Scratch junior

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ScratchJr is an introductory programming language that enables young students to create their own interactive stories and games. Students snap together graphical programming blocks to make characters move, jump, dance, and sing. Students can modify characters in the paint editor, add their own voices and sounds, even insert photos of themselves -- then use the programming blocks to make their characters come to life. 

Guides

  • A series of guides to the ScratchJr interface that can be downloaded and used as reminders for the students or as part of a classroom display.
  • Interface Guide – a guide to the buttons on the ScratchJr interface
  • Paint Editor Guide – a guide to the buttons when in paint editor mode
  • Block Descriptions – a guide to what each block does and their parameters

Activities

A series of activities to introduce ScratchJr and to learn how to use it to create interactive games and stories. The complexity of the activities and concepts gets progressively more difficult:

  1. Drive Across the City. Students pick a background and a character, and use a motion block to make a car drive across the city.
  2. Run a Race. Students use the speed block to speed up or slow down a character.
  3. Sunset. Students learn how to make a character disappear.
  4. Moonrise after sunset. Students learn how to add a new page to change scene.
  5. Spooky forest. Students make multiple characters with their own scripts.
  6. Dribble a basketball. Students learn how to use the repeat block to dribble a basketball.
  7. Dance party. Students use sound and motion blocks and a start again block to make characters dance.
  8. Meet and Greet. Students use the envelope to send a message from one character to another.
  9. Conversation. Students send multiple messages among characters using different coloured envelopes.

Other resources

A very useful set of all the ScratchJr command blocks that can be printed off and used with the students as an unplugged activity to ensure that they understand what each block does. They could also be used as part of a classroom display.

Three suggested cross curricula projects that use ScratchJr:

  • animated genres: this series of 8 lessons and 3 projects which provide the students with the opportunity to learn all the concepts in ScratchJr and apply these concepts in their own personal creations.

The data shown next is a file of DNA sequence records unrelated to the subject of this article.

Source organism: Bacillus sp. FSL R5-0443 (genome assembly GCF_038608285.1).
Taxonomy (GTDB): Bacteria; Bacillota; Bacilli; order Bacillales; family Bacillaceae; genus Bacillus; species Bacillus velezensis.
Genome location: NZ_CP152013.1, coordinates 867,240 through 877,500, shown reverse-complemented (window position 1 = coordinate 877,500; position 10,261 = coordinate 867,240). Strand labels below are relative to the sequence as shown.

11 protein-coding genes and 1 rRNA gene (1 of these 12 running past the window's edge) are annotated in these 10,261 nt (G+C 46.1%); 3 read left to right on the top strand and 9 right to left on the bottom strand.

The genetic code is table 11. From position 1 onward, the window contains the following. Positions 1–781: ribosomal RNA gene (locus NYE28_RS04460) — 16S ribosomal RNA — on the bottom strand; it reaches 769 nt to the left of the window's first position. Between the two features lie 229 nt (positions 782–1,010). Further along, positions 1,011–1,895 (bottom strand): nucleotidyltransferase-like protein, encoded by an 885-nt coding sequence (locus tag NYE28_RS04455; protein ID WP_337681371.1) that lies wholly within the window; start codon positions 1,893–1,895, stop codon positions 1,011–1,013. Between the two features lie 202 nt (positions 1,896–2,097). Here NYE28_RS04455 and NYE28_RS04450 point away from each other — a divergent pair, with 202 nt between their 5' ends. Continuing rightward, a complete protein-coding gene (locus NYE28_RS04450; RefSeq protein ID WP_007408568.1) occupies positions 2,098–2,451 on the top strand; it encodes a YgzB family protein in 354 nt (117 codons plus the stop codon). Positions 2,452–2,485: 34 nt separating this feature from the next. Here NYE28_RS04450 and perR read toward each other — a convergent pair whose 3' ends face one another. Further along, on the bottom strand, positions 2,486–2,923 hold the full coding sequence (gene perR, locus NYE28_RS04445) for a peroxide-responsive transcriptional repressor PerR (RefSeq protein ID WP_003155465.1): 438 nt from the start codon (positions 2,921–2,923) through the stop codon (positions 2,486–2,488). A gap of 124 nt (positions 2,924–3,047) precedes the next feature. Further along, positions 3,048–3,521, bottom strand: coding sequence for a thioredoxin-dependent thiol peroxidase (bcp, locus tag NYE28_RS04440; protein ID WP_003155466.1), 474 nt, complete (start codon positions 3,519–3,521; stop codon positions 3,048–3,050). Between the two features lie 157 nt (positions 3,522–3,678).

• re-creating playground games: this is a series of 8 lessons in which students learn how to use ScratchJr as they re-create familiar playground games.
  • reinforcing literacy and mathematical concepts: these curricular modules describe ScratchJr projects that reinforce literacy and mathematics principles of uppercase and lowercase letters and cardinality of number.

     

​​Assessments

Two simple summative assessment ideas that could be used to help determine the depth of students' understanding of the relationship between the programming blocks and their associated behaviours.

  • Circle the blocks: in this basic assessment, students identify which programming blocks were used in each ScratchJr project, but the students do not sequence the blocks.
  • Reverse engineer blocks: in this more in-depth assessment, students view a ScratchJr project and then reconstruct the scripts of the project using pre-printed blocks

Show health and safety information

Please be aware that resources have been published on the website in the form that they were originally supplied. This means that procedures reflect general practice and standards applicable at the time resources were produced and cannot be assumed to be acceptable today. Website users are fully responsible for ensuring that any activity, including practical work, which they carry out is in accordance with current regulations related to health and safety and that an appropriate risk assessment has been carried out.

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